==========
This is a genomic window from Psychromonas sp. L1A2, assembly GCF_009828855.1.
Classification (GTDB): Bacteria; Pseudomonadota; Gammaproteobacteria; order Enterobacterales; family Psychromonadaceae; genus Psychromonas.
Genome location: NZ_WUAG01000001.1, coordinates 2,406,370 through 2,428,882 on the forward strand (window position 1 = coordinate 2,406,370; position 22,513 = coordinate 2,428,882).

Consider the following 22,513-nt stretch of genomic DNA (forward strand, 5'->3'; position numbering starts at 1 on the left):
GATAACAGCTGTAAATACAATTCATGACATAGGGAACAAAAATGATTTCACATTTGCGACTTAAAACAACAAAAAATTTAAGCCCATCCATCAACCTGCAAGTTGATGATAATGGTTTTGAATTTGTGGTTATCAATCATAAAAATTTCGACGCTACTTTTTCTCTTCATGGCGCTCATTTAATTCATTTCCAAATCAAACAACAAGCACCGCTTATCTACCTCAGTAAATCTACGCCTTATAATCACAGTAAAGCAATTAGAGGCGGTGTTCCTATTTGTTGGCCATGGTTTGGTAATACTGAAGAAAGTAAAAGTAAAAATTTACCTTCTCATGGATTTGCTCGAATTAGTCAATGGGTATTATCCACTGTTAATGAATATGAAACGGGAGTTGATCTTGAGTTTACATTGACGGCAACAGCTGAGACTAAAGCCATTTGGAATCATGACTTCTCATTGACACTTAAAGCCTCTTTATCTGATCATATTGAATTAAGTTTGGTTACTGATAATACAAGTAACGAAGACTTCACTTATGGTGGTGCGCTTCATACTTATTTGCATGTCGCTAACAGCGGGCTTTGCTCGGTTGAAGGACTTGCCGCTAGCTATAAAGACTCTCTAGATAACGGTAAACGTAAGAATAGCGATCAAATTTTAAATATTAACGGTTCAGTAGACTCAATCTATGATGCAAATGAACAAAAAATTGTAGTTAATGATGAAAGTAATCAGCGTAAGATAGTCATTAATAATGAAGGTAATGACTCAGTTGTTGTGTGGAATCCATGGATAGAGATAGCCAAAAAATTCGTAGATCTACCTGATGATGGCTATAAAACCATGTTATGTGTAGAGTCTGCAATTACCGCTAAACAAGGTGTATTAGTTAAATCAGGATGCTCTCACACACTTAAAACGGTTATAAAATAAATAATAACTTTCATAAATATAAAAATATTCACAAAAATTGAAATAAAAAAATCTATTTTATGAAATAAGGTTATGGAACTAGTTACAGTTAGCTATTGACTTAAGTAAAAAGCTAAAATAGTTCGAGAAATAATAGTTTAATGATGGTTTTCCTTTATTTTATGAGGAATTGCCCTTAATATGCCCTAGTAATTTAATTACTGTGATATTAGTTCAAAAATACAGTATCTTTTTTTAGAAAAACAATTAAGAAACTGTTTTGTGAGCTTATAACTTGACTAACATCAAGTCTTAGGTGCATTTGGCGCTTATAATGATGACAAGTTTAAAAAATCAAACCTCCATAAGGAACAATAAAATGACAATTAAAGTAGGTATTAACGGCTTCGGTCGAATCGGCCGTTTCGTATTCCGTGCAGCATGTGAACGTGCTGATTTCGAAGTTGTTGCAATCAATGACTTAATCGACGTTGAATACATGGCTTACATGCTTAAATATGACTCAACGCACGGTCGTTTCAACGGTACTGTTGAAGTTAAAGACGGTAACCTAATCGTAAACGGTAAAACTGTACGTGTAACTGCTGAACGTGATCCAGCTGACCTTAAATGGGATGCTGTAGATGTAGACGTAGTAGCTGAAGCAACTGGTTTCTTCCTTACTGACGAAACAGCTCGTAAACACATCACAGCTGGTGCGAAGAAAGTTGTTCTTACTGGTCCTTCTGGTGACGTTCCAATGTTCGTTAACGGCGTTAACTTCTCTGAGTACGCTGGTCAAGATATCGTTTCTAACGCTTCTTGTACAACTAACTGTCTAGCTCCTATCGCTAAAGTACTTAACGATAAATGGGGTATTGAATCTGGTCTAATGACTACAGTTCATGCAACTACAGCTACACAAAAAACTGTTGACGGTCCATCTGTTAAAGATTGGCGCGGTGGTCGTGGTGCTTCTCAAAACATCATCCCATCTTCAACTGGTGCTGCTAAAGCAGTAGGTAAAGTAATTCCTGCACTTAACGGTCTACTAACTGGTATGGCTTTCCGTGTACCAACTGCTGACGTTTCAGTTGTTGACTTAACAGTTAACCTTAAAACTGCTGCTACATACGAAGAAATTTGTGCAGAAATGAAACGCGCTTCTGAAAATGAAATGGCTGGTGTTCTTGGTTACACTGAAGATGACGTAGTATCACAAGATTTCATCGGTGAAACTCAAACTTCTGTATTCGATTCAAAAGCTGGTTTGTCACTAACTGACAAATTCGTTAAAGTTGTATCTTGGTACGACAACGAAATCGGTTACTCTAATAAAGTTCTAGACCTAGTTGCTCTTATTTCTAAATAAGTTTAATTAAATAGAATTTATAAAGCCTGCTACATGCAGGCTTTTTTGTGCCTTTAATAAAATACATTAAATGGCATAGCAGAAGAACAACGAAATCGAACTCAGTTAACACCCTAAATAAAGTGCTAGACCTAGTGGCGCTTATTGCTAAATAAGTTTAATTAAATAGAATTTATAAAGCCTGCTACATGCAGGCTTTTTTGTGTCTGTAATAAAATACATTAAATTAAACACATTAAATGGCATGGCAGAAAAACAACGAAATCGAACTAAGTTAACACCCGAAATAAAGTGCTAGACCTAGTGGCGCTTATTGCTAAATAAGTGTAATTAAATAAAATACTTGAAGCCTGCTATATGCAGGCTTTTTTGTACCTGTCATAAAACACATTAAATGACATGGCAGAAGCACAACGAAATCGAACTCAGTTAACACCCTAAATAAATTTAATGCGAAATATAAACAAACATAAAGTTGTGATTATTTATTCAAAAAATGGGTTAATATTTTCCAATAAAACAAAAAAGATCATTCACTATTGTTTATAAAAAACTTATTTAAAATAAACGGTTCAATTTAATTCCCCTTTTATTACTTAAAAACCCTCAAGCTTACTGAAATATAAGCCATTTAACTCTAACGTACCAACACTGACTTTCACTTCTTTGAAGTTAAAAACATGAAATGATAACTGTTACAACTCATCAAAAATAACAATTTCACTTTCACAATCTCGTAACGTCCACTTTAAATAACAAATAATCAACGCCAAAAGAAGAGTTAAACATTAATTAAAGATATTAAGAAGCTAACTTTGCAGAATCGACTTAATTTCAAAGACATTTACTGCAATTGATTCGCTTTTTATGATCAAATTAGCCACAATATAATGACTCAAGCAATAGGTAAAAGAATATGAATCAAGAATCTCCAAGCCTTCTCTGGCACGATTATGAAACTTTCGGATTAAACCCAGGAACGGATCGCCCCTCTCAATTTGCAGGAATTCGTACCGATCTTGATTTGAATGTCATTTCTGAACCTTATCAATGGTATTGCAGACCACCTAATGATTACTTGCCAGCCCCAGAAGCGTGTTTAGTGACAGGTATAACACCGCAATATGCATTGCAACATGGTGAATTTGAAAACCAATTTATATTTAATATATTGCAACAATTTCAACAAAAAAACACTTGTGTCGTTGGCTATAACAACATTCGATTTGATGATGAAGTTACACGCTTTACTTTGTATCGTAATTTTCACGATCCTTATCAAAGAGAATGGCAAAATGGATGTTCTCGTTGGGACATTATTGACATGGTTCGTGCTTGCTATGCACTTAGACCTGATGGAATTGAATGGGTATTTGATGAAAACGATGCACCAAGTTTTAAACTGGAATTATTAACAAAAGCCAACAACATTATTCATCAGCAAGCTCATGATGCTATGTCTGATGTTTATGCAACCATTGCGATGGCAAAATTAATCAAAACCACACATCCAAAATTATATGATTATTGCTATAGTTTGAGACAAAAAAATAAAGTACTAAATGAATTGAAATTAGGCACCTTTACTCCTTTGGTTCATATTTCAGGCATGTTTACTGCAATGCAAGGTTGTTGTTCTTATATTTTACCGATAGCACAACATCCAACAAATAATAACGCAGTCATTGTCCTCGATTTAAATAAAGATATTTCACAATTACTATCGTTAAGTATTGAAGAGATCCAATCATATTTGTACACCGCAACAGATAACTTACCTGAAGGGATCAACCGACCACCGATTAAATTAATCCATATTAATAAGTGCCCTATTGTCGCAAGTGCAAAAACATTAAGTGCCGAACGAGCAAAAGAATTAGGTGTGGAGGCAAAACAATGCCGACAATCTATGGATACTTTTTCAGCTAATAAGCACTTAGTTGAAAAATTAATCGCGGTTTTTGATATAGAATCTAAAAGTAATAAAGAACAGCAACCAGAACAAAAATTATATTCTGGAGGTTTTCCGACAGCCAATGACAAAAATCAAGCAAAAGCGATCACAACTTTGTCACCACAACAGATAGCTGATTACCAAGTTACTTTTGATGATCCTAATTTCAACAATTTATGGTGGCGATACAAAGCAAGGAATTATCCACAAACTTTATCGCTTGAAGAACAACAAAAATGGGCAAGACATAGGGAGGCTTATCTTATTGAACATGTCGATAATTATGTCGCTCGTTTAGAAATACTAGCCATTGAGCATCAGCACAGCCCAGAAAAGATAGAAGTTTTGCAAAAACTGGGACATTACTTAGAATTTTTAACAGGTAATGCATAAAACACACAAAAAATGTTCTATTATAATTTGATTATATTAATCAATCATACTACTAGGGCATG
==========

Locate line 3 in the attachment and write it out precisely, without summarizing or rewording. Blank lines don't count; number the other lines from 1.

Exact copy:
Genome location: NZ_WUAG01000001.1, coordinates 2,406,370 through 2,428,882 on the forward strand (window position 1 = coordinate 2,406,370; position 22,513 = coordinate 2,428,882).